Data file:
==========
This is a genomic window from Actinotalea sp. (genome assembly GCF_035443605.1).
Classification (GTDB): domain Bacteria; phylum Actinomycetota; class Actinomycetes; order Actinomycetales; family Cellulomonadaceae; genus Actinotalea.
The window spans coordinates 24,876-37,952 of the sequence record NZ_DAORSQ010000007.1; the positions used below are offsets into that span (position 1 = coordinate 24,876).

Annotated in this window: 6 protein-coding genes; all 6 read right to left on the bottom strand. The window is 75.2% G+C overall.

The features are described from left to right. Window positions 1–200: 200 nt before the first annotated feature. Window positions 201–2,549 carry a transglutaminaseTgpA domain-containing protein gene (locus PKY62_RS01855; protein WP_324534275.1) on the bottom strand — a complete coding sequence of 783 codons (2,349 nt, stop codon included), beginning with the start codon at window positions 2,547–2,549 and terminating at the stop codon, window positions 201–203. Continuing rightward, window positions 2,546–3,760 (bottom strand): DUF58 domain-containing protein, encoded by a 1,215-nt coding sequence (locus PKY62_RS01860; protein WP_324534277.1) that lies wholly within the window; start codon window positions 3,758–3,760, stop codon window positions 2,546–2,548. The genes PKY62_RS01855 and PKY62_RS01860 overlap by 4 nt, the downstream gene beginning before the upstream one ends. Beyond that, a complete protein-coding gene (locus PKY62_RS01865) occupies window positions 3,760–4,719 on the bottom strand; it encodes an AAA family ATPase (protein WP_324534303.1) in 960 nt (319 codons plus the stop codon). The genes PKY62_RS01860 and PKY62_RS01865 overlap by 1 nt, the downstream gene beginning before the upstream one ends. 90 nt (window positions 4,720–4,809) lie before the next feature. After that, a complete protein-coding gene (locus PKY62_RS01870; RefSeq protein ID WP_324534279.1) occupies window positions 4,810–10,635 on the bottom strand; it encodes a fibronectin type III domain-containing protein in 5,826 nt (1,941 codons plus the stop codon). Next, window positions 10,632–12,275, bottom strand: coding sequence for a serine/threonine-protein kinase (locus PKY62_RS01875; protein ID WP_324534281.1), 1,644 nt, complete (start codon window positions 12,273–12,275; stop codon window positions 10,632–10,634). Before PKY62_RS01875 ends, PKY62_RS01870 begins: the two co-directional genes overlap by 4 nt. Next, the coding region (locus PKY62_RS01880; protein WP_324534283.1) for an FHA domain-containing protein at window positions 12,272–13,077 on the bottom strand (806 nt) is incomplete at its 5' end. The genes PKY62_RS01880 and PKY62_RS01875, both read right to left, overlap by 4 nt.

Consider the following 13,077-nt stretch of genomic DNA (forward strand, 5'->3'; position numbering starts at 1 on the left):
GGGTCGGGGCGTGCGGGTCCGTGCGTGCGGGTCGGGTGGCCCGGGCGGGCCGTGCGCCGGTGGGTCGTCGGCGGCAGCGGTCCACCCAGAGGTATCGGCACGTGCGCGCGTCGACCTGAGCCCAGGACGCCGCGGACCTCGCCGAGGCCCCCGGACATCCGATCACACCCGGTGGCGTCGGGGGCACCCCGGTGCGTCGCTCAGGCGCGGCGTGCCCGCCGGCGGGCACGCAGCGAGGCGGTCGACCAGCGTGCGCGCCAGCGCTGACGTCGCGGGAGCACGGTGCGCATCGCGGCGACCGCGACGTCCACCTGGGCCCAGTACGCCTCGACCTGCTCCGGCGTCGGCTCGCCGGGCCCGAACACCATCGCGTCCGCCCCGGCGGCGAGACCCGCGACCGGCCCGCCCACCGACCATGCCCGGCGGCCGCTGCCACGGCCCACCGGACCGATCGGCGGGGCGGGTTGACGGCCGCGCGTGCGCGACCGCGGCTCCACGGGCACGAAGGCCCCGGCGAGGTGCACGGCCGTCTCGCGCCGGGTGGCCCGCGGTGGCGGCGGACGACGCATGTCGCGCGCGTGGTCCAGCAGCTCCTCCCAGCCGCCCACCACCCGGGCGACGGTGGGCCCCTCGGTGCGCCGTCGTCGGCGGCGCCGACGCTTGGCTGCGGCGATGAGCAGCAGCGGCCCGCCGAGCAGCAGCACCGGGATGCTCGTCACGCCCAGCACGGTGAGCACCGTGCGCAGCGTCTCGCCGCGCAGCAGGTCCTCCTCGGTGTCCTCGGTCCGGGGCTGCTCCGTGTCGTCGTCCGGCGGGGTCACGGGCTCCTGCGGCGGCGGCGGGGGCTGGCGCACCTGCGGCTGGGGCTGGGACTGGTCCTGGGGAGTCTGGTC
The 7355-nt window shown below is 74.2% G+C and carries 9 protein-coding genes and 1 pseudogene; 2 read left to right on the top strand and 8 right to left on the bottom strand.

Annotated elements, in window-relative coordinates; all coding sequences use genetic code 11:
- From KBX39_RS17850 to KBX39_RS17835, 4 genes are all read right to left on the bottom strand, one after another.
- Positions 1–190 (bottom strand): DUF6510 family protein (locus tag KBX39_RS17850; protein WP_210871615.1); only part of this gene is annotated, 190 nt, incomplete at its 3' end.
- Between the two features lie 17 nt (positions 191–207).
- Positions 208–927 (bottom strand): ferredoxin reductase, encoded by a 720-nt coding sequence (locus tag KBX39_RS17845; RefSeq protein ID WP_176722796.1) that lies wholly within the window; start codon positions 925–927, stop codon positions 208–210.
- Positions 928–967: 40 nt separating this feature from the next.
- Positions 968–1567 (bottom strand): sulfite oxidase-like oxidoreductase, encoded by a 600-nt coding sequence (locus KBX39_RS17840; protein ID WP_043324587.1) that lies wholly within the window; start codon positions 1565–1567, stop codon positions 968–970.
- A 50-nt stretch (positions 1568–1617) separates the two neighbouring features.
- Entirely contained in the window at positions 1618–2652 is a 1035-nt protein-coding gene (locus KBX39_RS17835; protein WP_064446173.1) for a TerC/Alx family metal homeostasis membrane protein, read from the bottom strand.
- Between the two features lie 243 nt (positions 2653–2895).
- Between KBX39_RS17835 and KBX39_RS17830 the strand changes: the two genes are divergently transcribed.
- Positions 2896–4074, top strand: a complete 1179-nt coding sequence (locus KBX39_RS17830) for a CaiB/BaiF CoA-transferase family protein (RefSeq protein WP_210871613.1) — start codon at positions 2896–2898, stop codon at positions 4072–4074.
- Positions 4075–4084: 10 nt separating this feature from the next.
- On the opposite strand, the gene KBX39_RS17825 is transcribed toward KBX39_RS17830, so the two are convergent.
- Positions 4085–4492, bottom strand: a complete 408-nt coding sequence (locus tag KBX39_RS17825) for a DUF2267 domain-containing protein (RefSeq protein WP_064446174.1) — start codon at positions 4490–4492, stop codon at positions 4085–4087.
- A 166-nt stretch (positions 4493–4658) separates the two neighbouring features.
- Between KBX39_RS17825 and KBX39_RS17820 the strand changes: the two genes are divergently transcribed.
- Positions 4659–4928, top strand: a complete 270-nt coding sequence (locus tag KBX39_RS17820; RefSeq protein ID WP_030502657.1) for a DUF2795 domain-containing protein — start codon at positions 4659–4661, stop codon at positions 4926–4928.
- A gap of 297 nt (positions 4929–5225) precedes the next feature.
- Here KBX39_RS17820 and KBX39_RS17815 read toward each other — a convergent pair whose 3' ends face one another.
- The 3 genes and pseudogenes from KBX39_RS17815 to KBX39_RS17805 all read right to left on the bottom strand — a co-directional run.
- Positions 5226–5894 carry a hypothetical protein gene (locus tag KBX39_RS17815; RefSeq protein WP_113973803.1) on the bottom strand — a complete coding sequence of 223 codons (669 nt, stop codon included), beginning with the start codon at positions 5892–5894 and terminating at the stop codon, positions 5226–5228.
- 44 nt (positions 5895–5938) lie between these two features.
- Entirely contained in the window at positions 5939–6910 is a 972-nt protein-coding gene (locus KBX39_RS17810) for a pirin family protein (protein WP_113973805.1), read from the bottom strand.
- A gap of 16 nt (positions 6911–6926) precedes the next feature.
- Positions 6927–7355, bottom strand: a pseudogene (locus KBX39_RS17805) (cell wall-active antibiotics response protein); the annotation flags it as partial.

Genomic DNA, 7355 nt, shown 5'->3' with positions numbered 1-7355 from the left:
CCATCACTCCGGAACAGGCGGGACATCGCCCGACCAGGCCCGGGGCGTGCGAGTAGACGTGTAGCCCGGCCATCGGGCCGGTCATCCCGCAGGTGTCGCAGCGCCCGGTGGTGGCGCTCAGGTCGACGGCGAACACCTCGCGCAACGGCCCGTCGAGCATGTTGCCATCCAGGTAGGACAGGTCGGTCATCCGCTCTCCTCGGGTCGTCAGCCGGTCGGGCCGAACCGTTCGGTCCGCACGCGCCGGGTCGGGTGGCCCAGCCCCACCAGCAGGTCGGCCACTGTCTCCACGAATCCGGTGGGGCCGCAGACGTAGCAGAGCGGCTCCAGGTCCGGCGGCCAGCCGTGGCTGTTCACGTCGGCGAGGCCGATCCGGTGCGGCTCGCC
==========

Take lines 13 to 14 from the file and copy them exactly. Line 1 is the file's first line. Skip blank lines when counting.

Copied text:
- Positions 208–927 (bottom strand): ferredoxin reductase, encoded by a 720-nt coding sequence (locus tag KBX39_RS17845; RefSeq protein ID WP_176722796.1) that lies wholly within the window; start codon positions 925–927, stop codon positions 208–210.
- Positions 928–967: 40 nt separating this feature from the next.